According to Pie No. 1, the average JOUR1111 student spends 2-3 hours on the internet per day. On the other hand, I tend to spend a few more hours surfing the net albeit on Facebook or twitter or blogging or reading the news. So for this one, I fall out of the mean. According to Pie No.2 (so many flavours in this one!), the average JOUR1111 student spends their time on the internet on Facebook. Facebook also takes up the majority of my time on the internet, along with tumblr. According to Pie No.3, the average JOUR1111 student spends 1-2 hours per day watching television. In contrast, on average I could watch anywhere between 2-4 hours of television per day. According to Pie No.4, the average JOUR1111 student listens to the radio when they are in the car. Similarly, I also most commonly listen to the radio when I am in the car. According to Pie No.5, the average JOUR1111 student listens to less than an hour of radio per day. I too listen to less than an hour of radio per day. According to Pie No.6, the average JOUR1111 student gets their news from the television. I also am notified of most breaking news through television. Why is this so…? Many factors contribute to these statistics. Firstly, due to my current unemployment, I arguable have more free time on my hands which can be used to explain my higher television viewing hours and time spent on the internet. The fact that we are university students where the majority of us catch public transport, as it is arguably more convenient than driving, also contributes to the radio statistics presented. Furthermore, the high use of Facebook by the majority of JOUR1111 students, including myself, effectively exhibits the prominence of social networking in contemporary society. Finally, the fact that the majority of us find out the news through television displays the advancements of modern media.

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Now, what does all this mean? What lies behind these behaviours? Is this data just a small part of a greater issue? And most importantly, what does this mean for Journalism and Communication’s role in modern society?
There is no constant in the media world. Technology is the most relentless facet of the 21st Century, forever advancing and creeping its way into businesses, institutions, homes and more. Consequently, the youth of today is being exposed to more media than previous generations. Having constant access, albeit through television, the internet or good old fashioned newspapers, modern society has a powerful relationship with the media, including journalism and communication. Thus, the statistics compiled through both the survey and my own personal media diary, are a small indication of the media’s influence in the general public’s lives today. Things such as social networking (Facebook, Twitter, Blogs, Skype) play prominent roles in society and it can be argued that future generations will not be able to have proper conversations that are not behind a keyboard. The fact that Smart phones now swarm society also contribute to these statistics in that people now have a never-ending access (God forbid, your battery dies!) However, on a positive side, youths are also being exposed to world news through these social networking sites without even knowing. For instance, majority of the public were notified of the recent KONY2012 documentary through these social networks. Furthermore, the use of the internet in order to stream television programs, read online news and novels, shop, bank and many more things, proves not only the growing accessibility of all these things, but the decreasing interest in how these mediums were first retrieved. Due to their availability online, newspaper sales, television ratings and retail income have all presumably decreased in recent years. And this is where the issue lies. The future of journalism and communications is left up in the air due to the threatening prospects of the media. But at Steve Burnett once said… 3/29/12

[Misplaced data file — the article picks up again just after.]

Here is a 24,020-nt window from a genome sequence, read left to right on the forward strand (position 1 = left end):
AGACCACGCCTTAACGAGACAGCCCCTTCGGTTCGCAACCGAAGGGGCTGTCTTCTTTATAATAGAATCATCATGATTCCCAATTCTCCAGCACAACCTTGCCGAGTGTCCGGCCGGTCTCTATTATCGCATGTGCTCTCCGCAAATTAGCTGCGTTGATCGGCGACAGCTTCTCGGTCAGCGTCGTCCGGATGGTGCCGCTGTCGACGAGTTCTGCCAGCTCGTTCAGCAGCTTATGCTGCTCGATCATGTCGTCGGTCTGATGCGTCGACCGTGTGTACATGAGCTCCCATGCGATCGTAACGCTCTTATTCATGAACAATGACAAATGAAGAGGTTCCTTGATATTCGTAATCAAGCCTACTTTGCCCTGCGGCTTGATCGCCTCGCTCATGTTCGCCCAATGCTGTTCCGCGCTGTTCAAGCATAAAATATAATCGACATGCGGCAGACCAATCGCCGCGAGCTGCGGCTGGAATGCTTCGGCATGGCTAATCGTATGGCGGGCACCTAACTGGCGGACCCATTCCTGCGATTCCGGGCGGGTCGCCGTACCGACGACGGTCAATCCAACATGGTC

“Regardless of the changes in technology, the market for well-crafted messages will always have an audience.”
So, just keep writing and creating and love what you do and it’ll continue to love you back…